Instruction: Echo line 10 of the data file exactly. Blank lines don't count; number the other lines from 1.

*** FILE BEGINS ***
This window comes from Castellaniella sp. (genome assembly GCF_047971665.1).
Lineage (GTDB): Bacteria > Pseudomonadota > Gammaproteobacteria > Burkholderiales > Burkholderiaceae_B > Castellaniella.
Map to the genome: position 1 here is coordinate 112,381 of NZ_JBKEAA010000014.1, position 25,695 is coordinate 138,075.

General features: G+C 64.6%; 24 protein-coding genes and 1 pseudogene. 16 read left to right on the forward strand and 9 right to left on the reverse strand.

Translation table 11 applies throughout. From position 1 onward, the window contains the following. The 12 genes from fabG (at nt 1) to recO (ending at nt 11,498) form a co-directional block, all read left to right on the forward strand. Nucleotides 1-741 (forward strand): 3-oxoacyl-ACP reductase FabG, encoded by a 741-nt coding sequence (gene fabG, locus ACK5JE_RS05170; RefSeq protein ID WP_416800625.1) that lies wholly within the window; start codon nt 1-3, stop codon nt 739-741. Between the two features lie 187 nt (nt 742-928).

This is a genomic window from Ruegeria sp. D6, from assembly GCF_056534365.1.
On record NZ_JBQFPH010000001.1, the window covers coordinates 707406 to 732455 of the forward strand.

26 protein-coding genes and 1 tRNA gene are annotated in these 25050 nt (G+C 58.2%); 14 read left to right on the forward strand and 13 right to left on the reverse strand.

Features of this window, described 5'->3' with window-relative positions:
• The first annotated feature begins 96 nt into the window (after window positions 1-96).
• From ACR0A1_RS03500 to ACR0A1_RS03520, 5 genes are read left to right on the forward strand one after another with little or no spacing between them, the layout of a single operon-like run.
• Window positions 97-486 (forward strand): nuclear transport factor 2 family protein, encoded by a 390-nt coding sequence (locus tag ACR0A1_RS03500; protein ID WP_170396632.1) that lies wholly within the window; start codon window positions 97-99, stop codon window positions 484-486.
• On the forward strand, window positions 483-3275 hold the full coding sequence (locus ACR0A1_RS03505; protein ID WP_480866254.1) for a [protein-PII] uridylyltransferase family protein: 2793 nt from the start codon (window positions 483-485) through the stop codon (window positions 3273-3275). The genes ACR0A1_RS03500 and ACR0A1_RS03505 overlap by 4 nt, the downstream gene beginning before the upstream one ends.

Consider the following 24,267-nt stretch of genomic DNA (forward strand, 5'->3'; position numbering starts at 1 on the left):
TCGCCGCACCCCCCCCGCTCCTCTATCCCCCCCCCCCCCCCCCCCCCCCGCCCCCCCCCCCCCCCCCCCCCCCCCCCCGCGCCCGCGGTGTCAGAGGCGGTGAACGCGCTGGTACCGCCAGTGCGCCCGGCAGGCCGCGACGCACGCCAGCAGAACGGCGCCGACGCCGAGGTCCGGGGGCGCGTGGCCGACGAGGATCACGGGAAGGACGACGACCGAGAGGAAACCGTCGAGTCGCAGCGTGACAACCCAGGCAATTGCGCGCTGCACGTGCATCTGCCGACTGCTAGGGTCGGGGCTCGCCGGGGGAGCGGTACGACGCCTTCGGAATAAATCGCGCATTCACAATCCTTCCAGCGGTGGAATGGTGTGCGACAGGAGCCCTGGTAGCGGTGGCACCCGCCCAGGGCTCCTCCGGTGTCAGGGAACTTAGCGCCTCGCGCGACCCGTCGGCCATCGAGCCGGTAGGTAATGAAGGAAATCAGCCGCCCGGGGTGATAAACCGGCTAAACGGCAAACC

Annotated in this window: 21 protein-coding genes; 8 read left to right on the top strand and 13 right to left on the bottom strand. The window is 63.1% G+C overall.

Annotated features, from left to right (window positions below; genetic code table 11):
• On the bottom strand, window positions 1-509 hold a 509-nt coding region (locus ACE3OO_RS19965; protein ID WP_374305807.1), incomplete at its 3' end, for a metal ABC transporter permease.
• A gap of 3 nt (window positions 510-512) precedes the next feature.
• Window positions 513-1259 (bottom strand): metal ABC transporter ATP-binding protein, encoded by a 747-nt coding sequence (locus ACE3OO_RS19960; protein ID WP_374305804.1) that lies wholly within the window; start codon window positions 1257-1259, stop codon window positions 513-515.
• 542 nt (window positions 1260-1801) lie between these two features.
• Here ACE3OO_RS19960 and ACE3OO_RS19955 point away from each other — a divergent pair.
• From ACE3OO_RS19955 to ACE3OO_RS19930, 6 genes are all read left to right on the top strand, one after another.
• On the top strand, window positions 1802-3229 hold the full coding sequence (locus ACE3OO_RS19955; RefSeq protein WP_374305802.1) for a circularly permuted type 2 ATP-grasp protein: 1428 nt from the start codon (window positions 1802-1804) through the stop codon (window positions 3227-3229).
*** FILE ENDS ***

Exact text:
• The first annotated feature begins 96 nt into the window (after window positions 1-96).